Author: Jason Brough

Craig MacTavish.

So…what do the Oilers do now?


The Edmonton Oilers have some major decisions to make.

None of those decisions will involve who they’ll draft first overall in June. After winning today’s lottery, they’ll take Connor McDavid. We’re 99.99999999 percent certain of that.

But things have definitely changed for the team with the longest active playoff drought, now nine seasons long. McDavid is ready to play in the NHL today. By all accounts, he’s ready to be a star, a la Sidney Crosby, who put up 102 points in his rookie season.

As Oilers GM Craig MacTavish put it, winning today’s lottery was “a game-changer” for his club.

Now, for the record, it’s been reported by Sportsnet’s Elliotte Friedman that MacTavish has informed forwards Taylor Hall, Jordan Eberle, Ryan Nugent-Hopkins and Nail Yakupov that they will not be traded.

But one has to wonder, is that still the case? Because the Oilers weren’t counting on getting McDavid. They only entered the lottery with an 11.5 percent chance of winning. Chances were, they were going to get a player like Boston College d-man Noah Hanifin or Erie forward Dylan Strome. Two great prospects, sure. But not McDavid.

On top of Hall, Eberle, Nugent-Hopkins, Yakupov and (presumably) McDavid, Edmonton also has 19-year-old center Leon Draisaitl, the third overall pick in the 2014 draft.

That’s six top-six forwards, even if Draisaitl isn’t quite there yet.

It’s also three centers. Which begs the question, if MacTavish does hold true to his reported word and keeps Hall, Eberle, Nugent-Hopkins, and Yakupov, could Draisaitl be an asset the Oilers would consider trading for defensive help?

Maybe, maybe not. But just so you know, here’s what MacTavish said a few days ago:

“Make no mistake, we have the assets to go out and acquire more proven players.”

And then he said this:

“Do I envision a scenario where a proven top one or two defenseman becomes available? Potentially. I think there are going to be some very unhappy teams here in the next couple of weeks. There are going to be teams that are up against a very tight salary cap, and that’s going to create an environment where they potentially could be looking to offload some high-end assets.

“We’d be in a position — because of the developing assets that we have — where we’d be able to acquire them.”

Anyway, it’s only been a few moments since the Oilers learned the good news. They’re going to need some time to think about what they want to do. The draft isn’t until June 26–27 in Sunrise, Florida.  

“We’re going to enjoy this for now,” MacTavish said today after the big win. “It’s a pretty special night for all the Oilers fans. It’s a game-changer for the franchise. I feel great for the players and I feel really good for the fans. We’ll enjoy that for an evening and then figure out how this all works going forward.”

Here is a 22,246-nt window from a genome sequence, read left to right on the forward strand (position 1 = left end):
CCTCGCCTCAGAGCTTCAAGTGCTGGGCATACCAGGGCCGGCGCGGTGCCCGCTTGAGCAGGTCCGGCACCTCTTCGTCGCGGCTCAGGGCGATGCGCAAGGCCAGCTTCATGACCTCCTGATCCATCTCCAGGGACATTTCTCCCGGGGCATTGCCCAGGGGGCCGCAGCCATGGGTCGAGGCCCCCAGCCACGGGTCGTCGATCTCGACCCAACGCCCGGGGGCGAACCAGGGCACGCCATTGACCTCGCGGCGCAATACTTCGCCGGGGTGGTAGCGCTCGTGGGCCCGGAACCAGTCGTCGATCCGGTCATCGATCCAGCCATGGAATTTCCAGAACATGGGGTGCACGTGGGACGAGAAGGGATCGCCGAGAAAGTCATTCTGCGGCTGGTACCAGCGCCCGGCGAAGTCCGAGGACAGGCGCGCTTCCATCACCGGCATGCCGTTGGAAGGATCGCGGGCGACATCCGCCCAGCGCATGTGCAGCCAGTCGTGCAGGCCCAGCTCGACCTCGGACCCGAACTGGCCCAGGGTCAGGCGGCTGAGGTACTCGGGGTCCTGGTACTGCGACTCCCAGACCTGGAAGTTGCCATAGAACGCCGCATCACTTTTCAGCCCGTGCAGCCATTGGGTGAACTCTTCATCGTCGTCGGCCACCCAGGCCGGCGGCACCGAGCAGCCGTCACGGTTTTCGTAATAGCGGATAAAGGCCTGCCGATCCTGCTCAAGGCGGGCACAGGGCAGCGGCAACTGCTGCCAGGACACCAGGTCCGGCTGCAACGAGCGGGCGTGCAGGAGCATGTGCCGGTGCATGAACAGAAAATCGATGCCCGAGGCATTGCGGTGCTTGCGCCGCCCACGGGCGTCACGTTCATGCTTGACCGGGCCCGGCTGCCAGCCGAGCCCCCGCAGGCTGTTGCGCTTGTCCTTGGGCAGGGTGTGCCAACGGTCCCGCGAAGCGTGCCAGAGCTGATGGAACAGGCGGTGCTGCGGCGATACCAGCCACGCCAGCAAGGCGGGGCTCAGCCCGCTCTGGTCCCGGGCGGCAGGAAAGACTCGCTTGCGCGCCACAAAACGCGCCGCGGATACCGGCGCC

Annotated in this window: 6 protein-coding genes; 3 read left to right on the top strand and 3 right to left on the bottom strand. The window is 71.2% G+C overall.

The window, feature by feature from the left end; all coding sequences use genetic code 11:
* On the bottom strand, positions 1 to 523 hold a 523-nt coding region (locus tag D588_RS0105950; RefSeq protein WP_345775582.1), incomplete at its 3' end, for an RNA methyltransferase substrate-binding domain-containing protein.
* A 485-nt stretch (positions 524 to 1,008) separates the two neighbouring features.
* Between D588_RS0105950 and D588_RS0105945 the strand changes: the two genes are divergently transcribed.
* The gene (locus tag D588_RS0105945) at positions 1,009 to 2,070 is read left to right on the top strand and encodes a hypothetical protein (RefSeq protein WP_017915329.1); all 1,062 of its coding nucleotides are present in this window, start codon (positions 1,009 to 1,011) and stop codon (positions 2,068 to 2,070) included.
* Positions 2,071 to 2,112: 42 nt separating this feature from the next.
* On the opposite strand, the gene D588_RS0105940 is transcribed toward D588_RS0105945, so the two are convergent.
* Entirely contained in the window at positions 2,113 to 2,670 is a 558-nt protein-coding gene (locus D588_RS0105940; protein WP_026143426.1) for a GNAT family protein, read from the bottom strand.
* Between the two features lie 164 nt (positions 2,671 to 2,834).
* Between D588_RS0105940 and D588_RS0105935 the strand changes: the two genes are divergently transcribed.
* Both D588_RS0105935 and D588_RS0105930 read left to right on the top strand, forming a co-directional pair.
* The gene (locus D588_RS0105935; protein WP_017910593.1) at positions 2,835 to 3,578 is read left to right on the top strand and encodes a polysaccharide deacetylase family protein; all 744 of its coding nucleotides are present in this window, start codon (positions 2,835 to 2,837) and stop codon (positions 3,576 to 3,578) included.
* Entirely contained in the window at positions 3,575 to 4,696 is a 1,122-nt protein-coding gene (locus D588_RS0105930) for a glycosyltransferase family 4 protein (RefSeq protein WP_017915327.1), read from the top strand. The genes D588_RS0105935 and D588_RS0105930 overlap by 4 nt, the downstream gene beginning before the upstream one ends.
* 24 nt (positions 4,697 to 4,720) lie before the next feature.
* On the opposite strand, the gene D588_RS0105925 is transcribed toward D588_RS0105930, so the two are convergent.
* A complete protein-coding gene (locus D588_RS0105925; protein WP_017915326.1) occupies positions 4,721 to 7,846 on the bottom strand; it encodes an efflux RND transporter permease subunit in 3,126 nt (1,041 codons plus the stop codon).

If you’ve got any advice for MacT, please do share it in the comments section.

Sabres? Oilers? Coyotes? Leafs? ‘Canes? — McDavid would be happy to play for any of them

Erie Otters v London Knights

Based on the Q&A Connor McDavid did recently with the Toronto Sun, it doesn’t sound like we have to worry about an Eric Lindros-type situation at this summer’s draft.

McDavid, one of the most highly touted junior prospects of all time, was asked for his take on five possible future homes. He proceeded to call Buffalo “a special place,” Arizona “a fun opportunity,” Edmonton “an awesome place as well,” Toronto a potential “dream come true,” and Carolina “an awesome possibility.”

Those are, of course, the five teams with the best odds of winning Saturday’s lottery and drafting McDavid. And based on his answers, we assume he’s equally excited at the prospect of playing for any of the other nine teams with a chance.

I mean, obviously not Philadelphia, but any of the other ones for sure.

Just kidding, Flyers fans! He’d be happy to go there too. He’d be happy to go anywhere!

(But obviously not New Jersey.)


Related: NBC to air NHL Draft Lottery on April 18

While Mrazek shone, Bishop had a tough night

Ben Bishop, Valtteri Filppula, Victor Hedman, Luke Glendening

Funny how we went into the Tampa Bay-Detroit series with all eyes on the Red Wings’ goaltending situation. After Petr Mrazek starred in Game 1, those eyes have suddenly turned their focus to the man in the Lightning net.

Suffice to say, Thursday was not a banner night for Ben Bishop. The 28-year-old — the same one who’s been called the Lightning’s “rock” — stopped just 11 of 14 shots in his NHL playoff debut, as the Bolts fell by a score of 3-2 despite outshooting the Wings 46-14.

“The first one, I didn’t see,” explained Bishop, per the Tampa Tribune. “The second one, I didn’t see. The third one, I take a step out to cut down the angle, and he cuts back to the middle and I’m trying to get back in the net.”

It was that third one, by Detroit’s Luke Glendening, that Bishop probably wanted back the most…

But hey, it was only one game.

“I thought the guys did a great job,” said Bishop. “Their goalie played well. We just didn’t get the bounces tonight. … If we play like that, we’ll win more games than we’ll lose.”